- The Washington Times - Wednesday, October 23, 2019

D.C. Council member Charles Allen repeatedly expressed disappointment Wednesday that federal prosecutors did not send a representative to his Judiciary Committee hearing on the lack of prosecution of hate crimes in the District.

“It’s not just offensive or insulting to the council or to me, it is insulting and offensive to the entire city, to every District resident,” said Mr. Allen, the committee’s chairman.

The Ward 6 Democrat also noted that the U.S. Attorney’s Office for the District of Columbia (USAO) did not respond to two letters from D.C. Delegate Eleanor Holmes Norton, the city’s nonvoting congressional representative, seeking more information about hate crimes in the District.


TOP STORIES
Evangelist Franklin Graham calls impeachment hearing 'a day of shame for America'
Obama DOJ declined 'defensive briefing' for Trump campaign on Russia
Peterson approaching more rushing milestones before season's end


“What in the world do you think it tells our LGBTQ community, that the USAO won’t even show up for a conversation about hate crimes?” Mr. Allen said. “It is deeply offensive.”

U.S. Attorney Jessica Liu submitted a letter to the committee Wednesday in lieu of attending the hearing, noting the challenges her office faces in prosecuting hate crimes and ways in which it is addressing the issue.



“We regularly participate in open dialogue about combating bias-related crimes … But we will not testify in person at today’s hearing, as its title shows that the Committee has reached a conclusion — that the Office is failing to prosecute potential bias-related offenses — before a full and fair consideration of the facts,” Miss Liu said in a press release, noting the hearing’s title — “Hate Crimes in the District of Columbia and the Failure to Prosecute by the Office of the United States Attorney.”

“This unjustly maligns the Office’s dedicated career prosecutors, who carefully review every arrest identified as a potential bias-related crime and make principled charging decisions based solely on the law and the facts,” the U.S. attorney for the District wrote.

In a brief interview with The Washington Times after the hearing, Ms. Liu said her office has a number of full-time staff dedicated to working with victims and in the community and that she has met with the Anti-Defamation League and Advisory Neighborhood Commissioners on the topic.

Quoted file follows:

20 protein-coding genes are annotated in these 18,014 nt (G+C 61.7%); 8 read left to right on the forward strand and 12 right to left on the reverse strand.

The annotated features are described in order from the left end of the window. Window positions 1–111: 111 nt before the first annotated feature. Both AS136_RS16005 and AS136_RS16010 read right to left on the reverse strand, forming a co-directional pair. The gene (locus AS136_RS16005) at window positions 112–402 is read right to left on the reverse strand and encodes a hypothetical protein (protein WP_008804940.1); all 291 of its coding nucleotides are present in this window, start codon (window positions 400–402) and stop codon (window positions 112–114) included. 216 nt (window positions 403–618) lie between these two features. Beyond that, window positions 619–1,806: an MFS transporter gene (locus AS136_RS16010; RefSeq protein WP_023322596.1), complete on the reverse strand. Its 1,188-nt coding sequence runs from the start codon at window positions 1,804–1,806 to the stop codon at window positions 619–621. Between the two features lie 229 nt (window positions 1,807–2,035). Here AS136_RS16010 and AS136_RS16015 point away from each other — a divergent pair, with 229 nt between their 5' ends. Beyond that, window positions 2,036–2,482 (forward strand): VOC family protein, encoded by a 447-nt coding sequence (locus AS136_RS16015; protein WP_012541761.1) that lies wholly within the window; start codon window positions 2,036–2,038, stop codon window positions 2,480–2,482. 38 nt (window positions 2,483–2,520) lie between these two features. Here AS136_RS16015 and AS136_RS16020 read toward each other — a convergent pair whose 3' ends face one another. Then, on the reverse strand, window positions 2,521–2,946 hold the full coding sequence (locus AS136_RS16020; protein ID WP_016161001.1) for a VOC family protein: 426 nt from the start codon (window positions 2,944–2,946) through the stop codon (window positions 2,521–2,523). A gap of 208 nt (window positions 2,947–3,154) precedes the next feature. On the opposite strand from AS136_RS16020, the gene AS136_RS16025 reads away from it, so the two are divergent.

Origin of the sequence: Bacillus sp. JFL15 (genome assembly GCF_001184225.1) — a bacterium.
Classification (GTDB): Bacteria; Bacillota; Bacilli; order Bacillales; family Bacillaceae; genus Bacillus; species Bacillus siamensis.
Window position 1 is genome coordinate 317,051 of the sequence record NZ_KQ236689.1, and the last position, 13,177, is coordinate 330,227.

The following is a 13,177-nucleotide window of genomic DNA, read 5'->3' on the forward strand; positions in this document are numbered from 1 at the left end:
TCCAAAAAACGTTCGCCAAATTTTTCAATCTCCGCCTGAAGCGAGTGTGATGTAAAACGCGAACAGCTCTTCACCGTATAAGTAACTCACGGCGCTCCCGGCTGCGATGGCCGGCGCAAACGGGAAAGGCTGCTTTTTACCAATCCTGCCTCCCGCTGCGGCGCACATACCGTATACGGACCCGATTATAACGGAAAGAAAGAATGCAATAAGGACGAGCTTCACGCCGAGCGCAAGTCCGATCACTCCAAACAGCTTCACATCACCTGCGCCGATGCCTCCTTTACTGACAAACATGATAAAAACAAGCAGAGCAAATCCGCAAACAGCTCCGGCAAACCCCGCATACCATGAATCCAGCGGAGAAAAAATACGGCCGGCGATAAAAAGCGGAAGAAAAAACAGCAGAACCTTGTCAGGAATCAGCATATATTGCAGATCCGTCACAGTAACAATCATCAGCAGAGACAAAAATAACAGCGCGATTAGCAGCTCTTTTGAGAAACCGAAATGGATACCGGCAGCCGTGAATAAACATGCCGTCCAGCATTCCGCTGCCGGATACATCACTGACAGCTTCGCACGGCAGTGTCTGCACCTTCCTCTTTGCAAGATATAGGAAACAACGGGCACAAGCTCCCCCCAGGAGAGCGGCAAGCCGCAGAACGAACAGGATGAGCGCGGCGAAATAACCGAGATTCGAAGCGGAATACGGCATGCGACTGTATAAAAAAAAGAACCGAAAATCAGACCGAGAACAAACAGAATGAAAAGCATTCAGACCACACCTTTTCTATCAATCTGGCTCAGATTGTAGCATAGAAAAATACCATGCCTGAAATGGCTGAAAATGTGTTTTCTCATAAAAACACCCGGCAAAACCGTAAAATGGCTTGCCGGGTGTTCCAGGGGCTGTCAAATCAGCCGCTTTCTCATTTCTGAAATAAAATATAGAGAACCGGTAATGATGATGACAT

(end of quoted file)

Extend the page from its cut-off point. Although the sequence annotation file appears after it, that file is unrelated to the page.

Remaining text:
She also said that successfully prosecuting hate crimes can be difficult.

“When we actually bring the bias enhancement, we have to believe we can prove it beyond reasonable doubt or we are ethically [compromised],” Ms. Liu told The Times, adding that she responded to Mrs. Norton’s letters on Wednesday.

Mr. Allen scheduled Wednesday’s hearing after The Washington Post detailed a recent increase in hate crimes in the District while the U.S. attorney’s office has prosecuted five cases with the hate crime enhancement of the 113 cases the Metropolitan Police Department made arrests for in 2017 and 2018 — a record low.

In the District, local crimes are prosecuted by the U.S. attorney, who is appointed by the president, which Mr. Allen said makes it difficult to hold the office accountable.

Deputy Mayor for Public Safety Kevin Donahue said the city is seeing a 14% increase in hate crimes from this time last year, and there was a 16% increase in hate crimes in 2018.

In her written testimony, Ms. Liu said that the jury instructions do not make clear whether the motivation for the crime has to be solely bias-related or only partially in order to receive the hate crime enhancement, which allows a court to fine or sentence a hate crime felon up to 1½ times the amount of the underlying crime.

Mike Silverstein, an Advisory Neighborhood Commissioner for ANC 2B06, said jury instructions need to be updated, adding that they “do not even include the phrase ‘gender identity’ but they do include outdated language such as ‘handicap’ instead of ‘disability.’ Clean it up, make it clear.”

Mr. Allen said that although the council does not write the jury instructions, it can change the language in the statute that defines hate crimes, which would inform the jury instructions.

“One would think, if she feels that the statute needs to change, she’d actually go talk to the people who write the statute,” Mr. Allen said of Ms. Liu.

Sign up for Daily Newsletters

Manage Newsletters

Copyright © 2019 The Washington Times, LLC. Click here for reprint permission.

Please read our comment policy before commenting.

 

Click to Read More and View Comments

Click to Hide